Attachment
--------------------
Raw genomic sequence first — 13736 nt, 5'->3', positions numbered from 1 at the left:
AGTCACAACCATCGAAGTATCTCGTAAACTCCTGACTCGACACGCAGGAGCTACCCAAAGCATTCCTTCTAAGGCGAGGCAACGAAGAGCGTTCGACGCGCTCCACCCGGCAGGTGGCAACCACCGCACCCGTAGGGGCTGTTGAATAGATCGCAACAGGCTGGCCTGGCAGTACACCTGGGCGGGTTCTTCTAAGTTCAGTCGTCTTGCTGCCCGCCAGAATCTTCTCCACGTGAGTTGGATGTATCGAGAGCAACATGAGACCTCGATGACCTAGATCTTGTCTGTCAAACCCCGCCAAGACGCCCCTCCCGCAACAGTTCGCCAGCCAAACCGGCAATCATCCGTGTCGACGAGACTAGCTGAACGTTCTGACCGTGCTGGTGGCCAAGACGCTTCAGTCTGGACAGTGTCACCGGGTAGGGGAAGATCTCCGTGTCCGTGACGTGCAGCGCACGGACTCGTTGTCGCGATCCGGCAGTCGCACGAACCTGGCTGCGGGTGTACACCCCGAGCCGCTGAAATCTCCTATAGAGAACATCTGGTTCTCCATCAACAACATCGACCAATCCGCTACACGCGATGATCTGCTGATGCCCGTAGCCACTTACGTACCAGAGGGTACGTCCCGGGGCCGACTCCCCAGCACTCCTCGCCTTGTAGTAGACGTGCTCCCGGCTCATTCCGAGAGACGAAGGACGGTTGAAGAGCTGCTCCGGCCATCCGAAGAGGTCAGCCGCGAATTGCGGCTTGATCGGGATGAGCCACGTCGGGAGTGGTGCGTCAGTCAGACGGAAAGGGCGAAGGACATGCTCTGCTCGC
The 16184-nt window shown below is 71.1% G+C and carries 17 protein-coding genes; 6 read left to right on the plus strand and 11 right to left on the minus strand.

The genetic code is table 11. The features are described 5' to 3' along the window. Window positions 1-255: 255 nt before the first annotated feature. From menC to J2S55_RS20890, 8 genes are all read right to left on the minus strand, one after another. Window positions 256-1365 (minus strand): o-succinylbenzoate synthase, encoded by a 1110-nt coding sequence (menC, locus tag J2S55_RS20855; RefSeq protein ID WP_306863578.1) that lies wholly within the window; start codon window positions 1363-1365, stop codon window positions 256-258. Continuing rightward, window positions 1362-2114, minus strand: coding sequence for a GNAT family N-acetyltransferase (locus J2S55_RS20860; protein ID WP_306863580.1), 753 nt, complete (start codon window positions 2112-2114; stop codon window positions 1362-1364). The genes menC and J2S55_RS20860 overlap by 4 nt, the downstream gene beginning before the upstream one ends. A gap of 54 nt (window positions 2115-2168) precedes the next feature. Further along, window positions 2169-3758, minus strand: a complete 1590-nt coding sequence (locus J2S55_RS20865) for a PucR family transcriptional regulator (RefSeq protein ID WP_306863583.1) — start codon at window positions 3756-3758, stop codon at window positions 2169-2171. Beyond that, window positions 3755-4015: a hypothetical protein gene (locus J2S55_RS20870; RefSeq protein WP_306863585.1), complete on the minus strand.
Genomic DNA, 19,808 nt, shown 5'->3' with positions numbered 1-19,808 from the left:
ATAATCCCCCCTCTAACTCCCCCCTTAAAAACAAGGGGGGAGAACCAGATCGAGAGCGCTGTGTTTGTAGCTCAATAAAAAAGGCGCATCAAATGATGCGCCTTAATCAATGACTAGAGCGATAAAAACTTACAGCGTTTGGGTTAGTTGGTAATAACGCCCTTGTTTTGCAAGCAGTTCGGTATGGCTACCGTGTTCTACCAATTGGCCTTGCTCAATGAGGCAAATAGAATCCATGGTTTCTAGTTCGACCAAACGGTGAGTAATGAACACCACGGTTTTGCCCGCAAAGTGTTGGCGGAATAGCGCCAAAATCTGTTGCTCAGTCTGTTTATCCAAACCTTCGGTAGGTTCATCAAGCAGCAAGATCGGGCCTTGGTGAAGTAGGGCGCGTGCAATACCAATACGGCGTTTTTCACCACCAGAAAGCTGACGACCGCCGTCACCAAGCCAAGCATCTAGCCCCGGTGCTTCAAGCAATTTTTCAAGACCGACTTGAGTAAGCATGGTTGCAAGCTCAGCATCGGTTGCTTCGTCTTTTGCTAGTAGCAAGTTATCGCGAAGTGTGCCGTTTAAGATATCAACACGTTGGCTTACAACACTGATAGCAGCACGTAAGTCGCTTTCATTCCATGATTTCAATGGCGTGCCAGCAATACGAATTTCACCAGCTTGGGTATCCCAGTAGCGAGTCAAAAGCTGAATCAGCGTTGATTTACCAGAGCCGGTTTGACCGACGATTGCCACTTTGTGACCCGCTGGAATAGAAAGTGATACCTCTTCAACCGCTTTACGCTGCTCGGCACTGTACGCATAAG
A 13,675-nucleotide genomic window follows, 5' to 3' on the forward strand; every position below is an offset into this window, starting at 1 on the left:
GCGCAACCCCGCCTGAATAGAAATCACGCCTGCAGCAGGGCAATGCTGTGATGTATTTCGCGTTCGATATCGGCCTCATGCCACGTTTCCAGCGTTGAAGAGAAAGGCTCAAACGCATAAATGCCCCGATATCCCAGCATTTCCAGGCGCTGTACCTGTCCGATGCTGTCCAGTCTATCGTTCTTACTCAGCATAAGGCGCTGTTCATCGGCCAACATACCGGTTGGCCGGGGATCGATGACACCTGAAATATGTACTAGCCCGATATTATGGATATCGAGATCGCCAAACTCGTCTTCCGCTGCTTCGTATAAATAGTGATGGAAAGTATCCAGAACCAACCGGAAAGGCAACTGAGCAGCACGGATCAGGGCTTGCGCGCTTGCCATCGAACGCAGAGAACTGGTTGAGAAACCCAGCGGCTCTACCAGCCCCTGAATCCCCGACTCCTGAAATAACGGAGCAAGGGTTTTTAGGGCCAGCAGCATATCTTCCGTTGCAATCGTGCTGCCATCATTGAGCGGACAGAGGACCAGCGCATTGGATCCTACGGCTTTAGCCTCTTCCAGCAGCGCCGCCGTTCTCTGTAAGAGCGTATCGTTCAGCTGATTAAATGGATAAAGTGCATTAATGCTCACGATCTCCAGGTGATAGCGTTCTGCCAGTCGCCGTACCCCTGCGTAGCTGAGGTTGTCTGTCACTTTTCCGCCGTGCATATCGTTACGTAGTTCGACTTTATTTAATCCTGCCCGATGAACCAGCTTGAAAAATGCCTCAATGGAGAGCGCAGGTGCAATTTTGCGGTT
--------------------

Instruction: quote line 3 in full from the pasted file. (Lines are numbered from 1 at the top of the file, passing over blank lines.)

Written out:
The 16184-nt window shown below is 71.1% G+C and carries 17 protein-coding genes; 6 read left to right on the plus strand and 11 right to left on the minus strand.